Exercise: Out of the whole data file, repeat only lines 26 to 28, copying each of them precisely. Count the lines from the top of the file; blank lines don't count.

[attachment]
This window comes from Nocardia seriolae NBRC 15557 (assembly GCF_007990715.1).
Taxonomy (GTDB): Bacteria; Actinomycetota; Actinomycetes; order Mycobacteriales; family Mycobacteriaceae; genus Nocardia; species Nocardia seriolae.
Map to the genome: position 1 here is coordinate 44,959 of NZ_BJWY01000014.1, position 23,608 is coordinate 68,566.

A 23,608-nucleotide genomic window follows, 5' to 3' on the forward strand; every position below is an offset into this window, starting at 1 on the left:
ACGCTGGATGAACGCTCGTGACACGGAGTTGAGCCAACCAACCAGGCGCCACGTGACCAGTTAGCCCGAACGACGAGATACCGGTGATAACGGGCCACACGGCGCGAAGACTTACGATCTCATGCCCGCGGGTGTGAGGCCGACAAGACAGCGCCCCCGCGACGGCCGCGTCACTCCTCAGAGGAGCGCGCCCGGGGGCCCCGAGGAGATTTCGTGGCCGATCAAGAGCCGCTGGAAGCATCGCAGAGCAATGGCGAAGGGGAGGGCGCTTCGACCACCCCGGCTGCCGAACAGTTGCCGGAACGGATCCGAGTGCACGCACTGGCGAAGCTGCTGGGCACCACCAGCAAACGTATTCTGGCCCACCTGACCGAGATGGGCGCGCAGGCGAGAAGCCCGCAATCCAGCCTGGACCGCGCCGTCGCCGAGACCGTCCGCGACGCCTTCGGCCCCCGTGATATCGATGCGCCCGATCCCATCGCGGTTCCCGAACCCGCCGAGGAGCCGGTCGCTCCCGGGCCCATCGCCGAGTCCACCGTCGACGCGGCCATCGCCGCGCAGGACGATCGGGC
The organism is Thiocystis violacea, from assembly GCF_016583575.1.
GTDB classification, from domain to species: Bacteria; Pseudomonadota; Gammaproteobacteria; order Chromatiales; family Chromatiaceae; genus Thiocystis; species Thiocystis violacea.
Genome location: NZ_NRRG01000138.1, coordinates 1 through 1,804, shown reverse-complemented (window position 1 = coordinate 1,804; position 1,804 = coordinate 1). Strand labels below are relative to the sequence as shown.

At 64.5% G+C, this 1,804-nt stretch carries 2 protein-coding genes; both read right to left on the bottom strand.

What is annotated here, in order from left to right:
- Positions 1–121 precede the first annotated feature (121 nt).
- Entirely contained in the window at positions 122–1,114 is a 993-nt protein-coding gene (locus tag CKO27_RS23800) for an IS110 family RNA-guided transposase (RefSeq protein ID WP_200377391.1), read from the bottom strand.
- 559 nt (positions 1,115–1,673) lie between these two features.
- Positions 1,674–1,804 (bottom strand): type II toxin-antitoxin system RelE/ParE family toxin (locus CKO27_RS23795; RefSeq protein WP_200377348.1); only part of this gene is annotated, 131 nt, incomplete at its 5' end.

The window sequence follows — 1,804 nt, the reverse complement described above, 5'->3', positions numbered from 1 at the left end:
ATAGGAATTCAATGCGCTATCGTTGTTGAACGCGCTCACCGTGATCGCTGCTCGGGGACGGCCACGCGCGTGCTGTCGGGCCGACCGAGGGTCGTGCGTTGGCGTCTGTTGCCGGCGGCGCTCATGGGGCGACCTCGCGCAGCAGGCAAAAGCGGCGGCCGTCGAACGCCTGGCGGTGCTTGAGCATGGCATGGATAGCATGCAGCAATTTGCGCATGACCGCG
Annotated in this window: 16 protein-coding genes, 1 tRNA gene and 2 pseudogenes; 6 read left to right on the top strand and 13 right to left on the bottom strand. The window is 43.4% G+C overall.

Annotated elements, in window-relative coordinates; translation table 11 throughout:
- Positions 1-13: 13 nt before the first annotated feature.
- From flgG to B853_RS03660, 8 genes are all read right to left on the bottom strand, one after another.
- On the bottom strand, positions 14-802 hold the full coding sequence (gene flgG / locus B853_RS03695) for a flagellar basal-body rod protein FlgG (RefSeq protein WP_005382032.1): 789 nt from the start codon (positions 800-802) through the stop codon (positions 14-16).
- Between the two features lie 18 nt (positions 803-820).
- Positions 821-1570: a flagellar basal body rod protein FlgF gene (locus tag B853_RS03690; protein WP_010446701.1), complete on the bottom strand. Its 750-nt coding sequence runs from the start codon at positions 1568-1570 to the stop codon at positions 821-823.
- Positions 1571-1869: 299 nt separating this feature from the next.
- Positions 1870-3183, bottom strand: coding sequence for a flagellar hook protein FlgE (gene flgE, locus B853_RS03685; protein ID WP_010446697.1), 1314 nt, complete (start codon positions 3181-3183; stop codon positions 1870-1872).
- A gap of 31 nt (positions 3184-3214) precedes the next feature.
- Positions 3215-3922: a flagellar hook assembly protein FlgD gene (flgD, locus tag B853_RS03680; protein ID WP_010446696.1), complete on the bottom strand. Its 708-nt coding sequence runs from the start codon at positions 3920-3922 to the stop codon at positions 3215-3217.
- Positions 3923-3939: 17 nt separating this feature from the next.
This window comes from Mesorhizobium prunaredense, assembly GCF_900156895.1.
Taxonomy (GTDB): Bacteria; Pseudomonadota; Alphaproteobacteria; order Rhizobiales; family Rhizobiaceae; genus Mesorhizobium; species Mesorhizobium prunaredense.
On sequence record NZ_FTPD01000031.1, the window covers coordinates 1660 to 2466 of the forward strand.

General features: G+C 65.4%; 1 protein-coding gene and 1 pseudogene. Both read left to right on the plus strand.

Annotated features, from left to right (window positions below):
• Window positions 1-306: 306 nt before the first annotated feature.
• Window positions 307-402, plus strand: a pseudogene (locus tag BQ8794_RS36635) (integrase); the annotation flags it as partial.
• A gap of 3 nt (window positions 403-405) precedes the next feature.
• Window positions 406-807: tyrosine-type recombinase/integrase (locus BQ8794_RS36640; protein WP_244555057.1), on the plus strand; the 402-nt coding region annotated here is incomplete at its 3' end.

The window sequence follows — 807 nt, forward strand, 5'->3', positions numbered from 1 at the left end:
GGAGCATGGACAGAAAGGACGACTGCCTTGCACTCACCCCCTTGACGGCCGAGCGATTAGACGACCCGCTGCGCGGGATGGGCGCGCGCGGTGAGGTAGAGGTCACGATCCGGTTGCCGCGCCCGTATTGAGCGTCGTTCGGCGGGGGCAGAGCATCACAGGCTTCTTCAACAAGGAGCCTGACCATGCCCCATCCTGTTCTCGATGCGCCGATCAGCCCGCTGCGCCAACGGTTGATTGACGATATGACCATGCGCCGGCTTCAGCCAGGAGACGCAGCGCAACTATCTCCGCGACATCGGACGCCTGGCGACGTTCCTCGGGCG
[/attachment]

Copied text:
- A gap of 31 nt (positions 3184-3214) precedes the next feature.
- Positions 3215-3922: a flagellar hook assembly protein FlgD gene (flgD, locus tag B853_RS03680; protein ID WP_010446696.1), complete on the bottom strand. Its 708-nt coding sequence runs from the start codon at positions 3920-3922 to the stop codon at positions 3215-3217.
- Positions 3923-3939: 17 nt separating this feature from the next.